THE MILLION MAN MARCH
Racial Solidarity or Division?
Focusing on the Million Man March, Part I represents an attempt to articulate the importance of the March as a sociopolitical Black community event. The essays in this part raise two interrelated questions: (1) Did the March transcend Minister Louis Farrakhan and his political ideology? and (2) Did the politics of the March legitimize rather than challenge the notion that the cumulative racial experiences of Black men are deserving of more Black political solicitude than the cumulative racial experiences of Black women?
Part I begins with two op-eds, one by A. Leon Higginbotham, Jr., the other by Cornel West. Higginbotham did not participate in the March; West did. Higginbotham argues that the message of the March could not be separated from the messenger and that supporting the March is tantamount to supporting Farrakhan and his antiSemitism, racism, sexism, and homophobia. Cornel West reasons that, while Farrakhan played an important role in the March, in the end the March transcended Farrakhan and his political beliefs.
According to West, Black participation in the March was not an indication of Black ideological commitments but rather an indication of Black rage and despair.
For Darren Hutchinson, the March was about Black ideological commitments. According to Hutchinson, the participation of so many Blacks in the March, notwithstanding Farrakhan’s unabashed homophobia and sexism, reveals the extent to which the Black community is committed to a heterosexist antiracist agenda, an agenda that reflects the idea that the fight against homophobia is oppositional to the fight against racism.
Ishmael Reed, on the other hand, maintains that much of the criticism of the March, and in particular the criticism that the March was sexist, reflects what he terms "buck passing"—white America’s employment of Black men to illustrate and criticize male abusive behavior. Reed’s argument here is that male abusive behavior escapes public scrutiny unless and until the alleged male abuser is Black. According to Reed, Black men are the socially designated sacrificial lambs for all male evil. The March, he argues, revealed that Black men will not be silenced about the nature and the extent of racism’s impact on their lives.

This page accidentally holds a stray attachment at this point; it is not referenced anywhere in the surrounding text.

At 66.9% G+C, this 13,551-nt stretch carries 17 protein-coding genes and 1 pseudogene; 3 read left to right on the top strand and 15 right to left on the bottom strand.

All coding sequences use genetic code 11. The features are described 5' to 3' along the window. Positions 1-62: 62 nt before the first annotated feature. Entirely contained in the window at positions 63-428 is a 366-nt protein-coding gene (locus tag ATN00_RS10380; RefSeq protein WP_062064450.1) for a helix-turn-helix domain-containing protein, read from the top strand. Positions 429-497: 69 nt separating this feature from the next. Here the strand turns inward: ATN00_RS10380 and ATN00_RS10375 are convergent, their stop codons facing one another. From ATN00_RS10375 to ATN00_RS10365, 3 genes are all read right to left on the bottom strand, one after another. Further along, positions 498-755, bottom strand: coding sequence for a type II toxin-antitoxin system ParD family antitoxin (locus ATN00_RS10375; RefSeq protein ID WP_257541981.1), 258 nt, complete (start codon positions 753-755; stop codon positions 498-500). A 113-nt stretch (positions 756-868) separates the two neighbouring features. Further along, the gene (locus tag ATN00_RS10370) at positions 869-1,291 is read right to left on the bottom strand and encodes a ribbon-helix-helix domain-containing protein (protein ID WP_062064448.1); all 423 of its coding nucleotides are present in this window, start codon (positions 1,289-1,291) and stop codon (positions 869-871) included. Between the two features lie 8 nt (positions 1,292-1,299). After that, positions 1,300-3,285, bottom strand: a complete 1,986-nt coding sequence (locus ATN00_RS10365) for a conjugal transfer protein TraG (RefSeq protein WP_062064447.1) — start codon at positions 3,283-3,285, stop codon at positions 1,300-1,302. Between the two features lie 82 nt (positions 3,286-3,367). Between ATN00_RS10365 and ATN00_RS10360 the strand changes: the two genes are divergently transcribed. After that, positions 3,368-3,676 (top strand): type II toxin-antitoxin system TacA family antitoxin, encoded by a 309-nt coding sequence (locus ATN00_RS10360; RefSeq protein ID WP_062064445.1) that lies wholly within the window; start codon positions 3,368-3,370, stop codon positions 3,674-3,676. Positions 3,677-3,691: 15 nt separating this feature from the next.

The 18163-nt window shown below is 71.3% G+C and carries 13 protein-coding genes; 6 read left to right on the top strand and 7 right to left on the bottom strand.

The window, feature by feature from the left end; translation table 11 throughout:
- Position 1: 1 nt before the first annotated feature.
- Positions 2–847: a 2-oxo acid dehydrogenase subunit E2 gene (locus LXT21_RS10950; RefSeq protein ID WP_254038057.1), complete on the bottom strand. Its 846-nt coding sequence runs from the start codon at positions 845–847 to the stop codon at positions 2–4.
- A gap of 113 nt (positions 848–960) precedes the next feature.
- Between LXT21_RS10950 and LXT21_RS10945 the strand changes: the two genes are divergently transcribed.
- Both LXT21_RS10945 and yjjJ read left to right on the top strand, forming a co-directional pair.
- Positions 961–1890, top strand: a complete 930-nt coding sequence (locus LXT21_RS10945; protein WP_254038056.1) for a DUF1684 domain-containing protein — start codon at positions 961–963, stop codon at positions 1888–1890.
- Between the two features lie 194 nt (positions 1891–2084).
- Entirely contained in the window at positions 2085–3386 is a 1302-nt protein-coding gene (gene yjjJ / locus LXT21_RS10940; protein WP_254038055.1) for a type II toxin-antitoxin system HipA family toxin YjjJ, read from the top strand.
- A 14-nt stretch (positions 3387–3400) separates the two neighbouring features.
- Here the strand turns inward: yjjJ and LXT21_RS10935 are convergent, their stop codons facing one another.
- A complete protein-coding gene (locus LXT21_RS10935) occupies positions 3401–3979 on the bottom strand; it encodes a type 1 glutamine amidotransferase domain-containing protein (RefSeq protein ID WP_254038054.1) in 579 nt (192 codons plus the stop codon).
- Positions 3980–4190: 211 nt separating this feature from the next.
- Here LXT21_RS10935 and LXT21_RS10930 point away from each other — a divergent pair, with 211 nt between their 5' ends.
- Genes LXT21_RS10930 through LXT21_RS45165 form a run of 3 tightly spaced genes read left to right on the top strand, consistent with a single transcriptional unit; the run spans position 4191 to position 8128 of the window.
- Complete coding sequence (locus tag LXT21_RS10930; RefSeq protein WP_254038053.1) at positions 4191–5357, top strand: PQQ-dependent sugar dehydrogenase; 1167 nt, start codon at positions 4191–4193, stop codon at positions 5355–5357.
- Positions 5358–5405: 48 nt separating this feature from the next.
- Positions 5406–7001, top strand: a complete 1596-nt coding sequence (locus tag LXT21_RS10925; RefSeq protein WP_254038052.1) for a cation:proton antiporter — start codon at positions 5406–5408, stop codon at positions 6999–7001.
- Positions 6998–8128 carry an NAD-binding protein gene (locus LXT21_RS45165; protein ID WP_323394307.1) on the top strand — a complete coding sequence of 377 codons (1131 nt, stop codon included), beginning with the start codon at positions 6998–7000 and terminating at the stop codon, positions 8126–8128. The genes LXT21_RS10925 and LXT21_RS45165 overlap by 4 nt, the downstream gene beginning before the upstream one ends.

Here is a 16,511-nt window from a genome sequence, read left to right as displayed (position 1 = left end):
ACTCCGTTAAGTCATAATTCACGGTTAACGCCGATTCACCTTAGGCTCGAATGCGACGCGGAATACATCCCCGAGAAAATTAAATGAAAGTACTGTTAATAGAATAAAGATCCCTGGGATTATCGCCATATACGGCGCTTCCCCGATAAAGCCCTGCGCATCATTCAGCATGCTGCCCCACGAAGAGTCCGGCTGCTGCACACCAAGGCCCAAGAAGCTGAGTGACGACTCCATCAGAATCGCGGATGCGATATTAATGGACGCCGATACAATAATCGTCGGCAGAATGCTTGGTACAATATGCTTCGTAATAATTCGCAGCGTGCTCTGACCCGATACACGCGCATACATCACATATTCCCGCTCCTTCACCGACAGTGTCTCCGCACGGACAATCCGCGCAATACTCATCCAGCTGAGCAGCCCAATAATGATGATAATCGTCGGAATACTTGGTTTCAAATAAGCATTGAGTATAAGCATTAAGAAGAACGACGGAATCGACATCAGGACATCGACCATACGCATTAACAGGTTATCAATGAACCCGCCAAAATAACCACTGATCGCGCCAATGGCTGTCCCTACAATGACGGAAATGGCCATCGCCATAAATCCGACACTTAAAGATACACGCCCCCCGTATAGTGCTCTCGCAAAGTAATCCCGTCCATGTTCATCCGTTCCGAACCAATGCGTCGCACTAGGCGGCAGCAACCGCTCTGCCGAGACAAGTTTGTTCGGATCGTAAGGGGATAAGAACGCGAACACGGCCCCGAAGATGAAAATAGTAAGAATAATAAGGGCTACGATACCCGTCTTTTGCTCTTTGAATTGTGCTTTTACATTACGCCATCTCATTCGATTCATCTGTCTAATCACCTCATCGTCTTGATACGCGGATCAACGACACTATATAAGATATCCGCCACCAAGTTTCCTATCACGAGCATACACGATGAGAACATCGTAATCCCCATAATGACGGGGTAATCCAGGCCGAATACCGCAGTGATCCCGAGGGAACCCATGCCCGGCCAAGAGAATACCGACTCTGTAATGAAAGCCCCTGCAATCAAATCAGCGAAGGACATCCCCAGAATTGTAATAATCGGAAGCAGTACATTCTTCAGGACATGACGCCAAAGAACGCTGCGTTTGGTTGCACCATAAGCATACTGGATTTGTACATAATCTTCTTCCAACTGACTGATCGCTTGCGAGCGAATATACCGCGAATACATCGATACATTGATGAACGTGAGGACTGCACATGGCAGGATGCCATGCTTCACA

Luke Harris argues that the March was less about Black men speaking about racism in their lives than about Black men positioning themselves as leaders of the Black family and leaders of the Black community. According to Harris, the politics underlying the March reflected a narrow conception of the Black community (a conception that ignores the realities of straight Black women, Black lesbians, and Black gay men) and a narrow and patriarchal conception of the Black family (a conception in which single motherhood is blamed for and/or is said to be symptomatic of the demise of Black family). Harris maintains that, by reinforcing those narrow conceptions, the March undermined rather than facilitated Black community building.
Still, there can be no denying that the March evidenced Black male politicization—Black male resistance to white supremacy. Anthony Farley explicitly makes this point. He describes the relationship between white and Black Americans as sadomasochistic—the colorline is a sadistic pleasure for whites to impose and a masochistic pleasure for blacks to submit to. For Farley, the March represented Black men’s day of resistance against the colorline; it evidenced a refusal on the part of Black men to cooperate in the S&M relationship.
Eddie S. Glaude, Jr., and Ronald S. Sullivan, Jr., argue that if the purpose of the March was to challenge white supremacy, it is not at all clear that the March was successful. They argue that the message of atonement and personal responsibility shifted the focus away from the state onto individual Black men. If the March was in fact designed to speak to Black men and not to the state, why, Glaude and Sullivan ask, were people marching to Washington, D. C.? They argue that marching to Capitol Hill, the site of the federal government, and not criticizing the government was politically ineffectual and problematic.
Part I concludes with an essay by Henry Louis Gates, Jr., who compares the March to the phenomenon of the O. J. Simpson verdict. Gates explains that both events demonstrate how the dominant narratives of white culture and the counternarratives of the Black community color how we view social events. For most whites, both the verdict and the March revealed that perhaps the issue of race in America was more complicated than they had supposed. In the end, Gates views whites’ reactions to these social phenomena and Blacks’ reactions to those reactions as a circular discourse that unproductively leads to an endless regress of score settling.